Monday, 6 August 2012

How should we measure general intelligence using IQ tests?


General intelligence (g) is a construct used to explain that (in group studies) each and all cognitive abilities are co-correlated - being good at one implies being good at all the others. The hypothesis is that this co-correlation of abilities is due to a single underlying ability of general intelligence or g, with specific abilities (having various levels) on top of g.

Since g cannot be measured directly, IQ is derived from measuring cognitive abilities and putting people into rank order for ability - for instance, measuring one, several or a lot of cognitive abilities in 100 people, marking the test, then putting the 100 people into rank order (best to worst marks) - highest to lowest IQ.

(The validity of IQ testing comes from the fact (and it is a fact) that the rank order on the IQ test is statistically highly significantly correlated with a wide range of outcomes including exam performance, job performance, health and life expectancy.)


So IQ is ultimately a matter of rank order in tests.

The actual IQ score a person gets comes from a statistical manipulation of the rank order data, to make the distribution into a 'normal' or Gaussian curve, and the average score of a 'representative' population into 100 with (usually) a standard deviation of 15.

This is the 'standard curve' of IQ, since it is the standard against which individuals are measured.

The standard curve is constructed such that it describes the proportion of people that would get a particular IQ score - for example, an IQ of 115 is one standard deviation above the average and therefore about 16 percent of the population would have an IQ of 115 or above.


But there are difficulties in generating an IQ score for individual people, and in moving between the rank order data generated in a group study (used to generate the 'standard curve') and the score of an individual person doing an IQ test.


The individual score in an IQ test ought to be measuring a fundamental property of human ability (a property of the brain, roughly speaking).

Yet many or most IQ tests in practice require non-g abilities such as good eyesight, the ability to read, ability to move hands and fingers quickly and accurately; they require concentration (that a person not be distracted by pain or other interferences), many tests require stamina, a degree of motivation and conscientiousness in completing it... and so on.

In other words there are a range of non-g related factors which might reduce the test score for non-g reasons.

This means that the most valid measurement of intelligence is the highest measure of intelligence in a person.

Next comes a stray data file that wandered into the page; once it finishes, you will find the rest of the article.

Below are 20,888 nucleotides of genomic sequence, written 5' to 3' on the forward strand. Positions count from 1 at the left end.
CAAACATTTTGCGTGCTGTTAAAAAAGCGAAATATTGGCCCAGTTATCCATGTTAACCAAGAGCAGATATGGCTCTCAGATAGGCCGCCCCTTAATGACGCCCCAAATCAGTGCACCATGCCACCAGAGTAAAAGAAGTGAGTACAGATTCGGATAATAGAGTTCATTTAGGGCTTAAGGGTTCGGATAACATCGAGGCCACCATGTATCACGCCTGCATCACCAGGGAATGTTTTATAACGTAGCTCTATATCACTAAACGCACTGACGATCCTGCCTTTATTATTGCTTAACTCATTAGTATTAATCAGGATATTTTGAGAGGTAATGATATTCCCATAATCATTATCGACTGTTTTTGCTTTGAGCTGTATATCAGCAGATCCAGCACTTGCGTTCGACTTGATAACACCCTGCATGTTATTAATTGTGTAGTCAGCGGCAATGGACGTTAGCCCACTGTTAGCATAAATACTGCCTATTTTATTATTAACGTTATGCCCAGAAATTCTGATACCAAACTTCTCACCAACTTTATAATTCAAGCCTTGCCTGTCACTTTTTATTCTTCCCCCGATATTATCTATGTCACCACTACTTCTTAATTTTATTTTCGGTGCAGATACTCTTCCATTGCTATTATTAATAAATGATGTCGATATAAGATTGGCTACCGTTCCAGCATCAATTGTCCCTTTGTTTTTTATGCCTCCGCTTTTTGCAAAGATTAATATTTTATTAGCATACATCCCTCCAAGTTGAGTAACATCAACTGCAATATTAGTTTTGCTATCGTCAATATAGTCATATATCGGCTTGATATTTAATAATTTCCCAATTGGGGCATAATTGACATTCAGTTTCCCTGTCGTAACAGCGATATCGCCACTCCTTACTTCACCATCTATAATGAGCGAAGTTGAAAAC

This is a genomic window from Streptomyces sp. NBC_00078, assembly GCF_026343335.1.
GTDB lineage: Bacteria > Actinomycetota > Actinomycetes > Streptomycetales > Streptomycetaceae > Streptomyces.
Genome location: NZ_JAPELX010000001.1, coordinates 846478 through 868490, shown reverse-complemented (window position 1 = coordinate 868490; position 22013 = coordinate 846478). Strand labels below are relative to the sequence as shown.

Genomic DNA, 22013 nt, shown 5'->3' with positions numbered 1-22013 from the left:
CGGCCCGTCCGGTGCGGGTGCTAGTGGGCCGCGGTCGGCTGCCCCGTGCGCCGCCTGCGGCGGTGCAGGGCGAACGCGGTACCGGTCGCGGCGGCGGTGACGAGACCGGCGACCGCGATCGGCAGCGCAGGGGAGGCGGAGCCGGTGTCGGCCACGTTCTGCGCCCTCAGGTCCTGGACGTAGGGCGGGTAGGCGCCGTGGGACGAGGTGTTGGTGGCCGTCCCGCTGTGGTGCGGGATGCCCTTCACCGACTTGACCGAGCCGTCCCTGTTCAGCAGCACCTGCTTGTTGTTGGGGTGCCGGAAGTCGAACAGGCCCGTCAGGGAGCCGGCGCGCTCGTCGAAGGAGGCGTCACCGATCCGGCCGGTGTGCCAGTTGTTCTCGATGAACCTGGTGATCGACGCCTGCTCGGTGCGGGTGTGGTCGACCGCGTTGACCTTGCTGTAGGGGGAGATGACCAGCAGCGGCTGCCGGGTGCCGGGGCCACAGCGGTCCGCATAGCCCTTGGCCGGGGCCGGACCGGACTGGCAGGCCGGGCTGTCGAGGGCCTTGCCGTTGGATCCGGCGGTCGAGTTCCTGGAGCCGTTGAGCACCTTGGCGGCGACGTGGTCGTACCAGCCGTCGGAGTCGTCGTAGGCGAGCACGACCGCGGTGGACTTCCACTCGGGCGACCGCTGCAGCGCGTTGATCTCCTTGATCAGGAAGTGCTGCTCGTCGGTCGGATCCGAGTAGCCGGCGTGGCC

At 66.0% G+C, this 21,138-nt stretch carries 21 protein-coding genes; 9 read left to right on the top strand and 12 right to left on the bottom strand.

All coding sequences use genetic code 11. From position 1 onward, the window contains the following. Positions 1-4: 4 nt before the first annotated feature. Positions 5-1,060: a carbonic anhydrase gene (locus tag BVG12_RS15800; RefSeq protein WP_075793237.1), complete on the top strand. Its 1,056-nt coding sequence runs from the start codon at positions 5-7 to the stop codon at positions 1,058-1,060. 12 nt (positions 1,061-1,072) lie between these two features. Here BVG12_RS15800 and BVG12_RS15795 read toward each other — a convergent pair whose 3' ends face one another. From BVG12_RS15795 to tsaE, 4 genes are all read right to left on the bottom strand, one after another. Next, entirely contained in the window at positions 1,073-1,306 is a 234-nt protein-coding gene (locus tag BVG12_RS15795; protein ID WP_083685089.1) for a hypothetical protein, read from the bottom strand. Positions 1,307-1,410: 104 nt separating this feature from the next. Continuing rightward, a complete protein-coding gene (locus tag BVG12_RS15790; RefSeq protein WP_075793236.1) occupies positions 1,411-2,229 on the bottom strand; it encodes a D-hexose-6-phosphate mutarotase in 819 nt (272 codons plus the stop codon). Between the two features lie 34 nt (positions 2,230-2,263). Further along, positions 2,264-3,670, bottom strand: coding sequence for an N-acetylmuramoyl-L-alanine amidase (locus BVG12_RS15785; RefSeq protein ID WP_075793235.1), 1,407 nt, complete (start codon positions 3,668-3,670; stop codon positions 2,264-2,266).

So the best way to measure intelligence is for a person to do a series of IQ tests on different occasions and to take the highest score as the true-est score.


BUT this must also apply to the standard curve used to generate the IQ score.

The standard curve must be constructed from the highest IQ score of (say) 100 randomly chosen people - and these highest scores put into rank order and made into a normally distributed curve with the correct properties.


Yet this is not what happens.

The standard curve is typically generated using a one-off test on the representative sample, but the individual IQ is derived from the best performance in an IQ test - this systematically biases individual IQ scores towards being higher than they really are.


Of course, there are great logistical difficulties in using multiple tests (on several occasions) and best performances to generate a standard curve - much easier to get a representative group together just once for testing.

But this emphasizes the imprecision of individual measures of IQ.

If an individual gets their IQ score from a single test, it is likely to underestimate their real g, if the test is done in a way or at a time when their performance is impaired.

Yet if the individual has several tries at IQ test on different occasions, in order that their best possible level of performance be used to generate their real, underlying g, then this will overestimate their IQ.

(Doing several tests and taking an average does not work, because the bad performances drag-down the average.)


So, in practice and as things are - I do not feel that individual, one-off personal IQ measurements can be regarded as precise.

Probably individual IQ should be banded into roughly half-standard deviations.

Something like average as 96-104, above average as 105-114, high as 115-124, (above this 'g' begins to break-down as the component tests lose co-correlation) very high as 125-140, and above that we have the super-high and strange world of potential geniuses.

(Below average would probably be a mirror of this - but the meaning of low IQ is a bit more variable, and the levels may be very low.)

But IQ differences between individuals of less than half an SD (less than about 7 or 8) are uninterpretable - even around the average.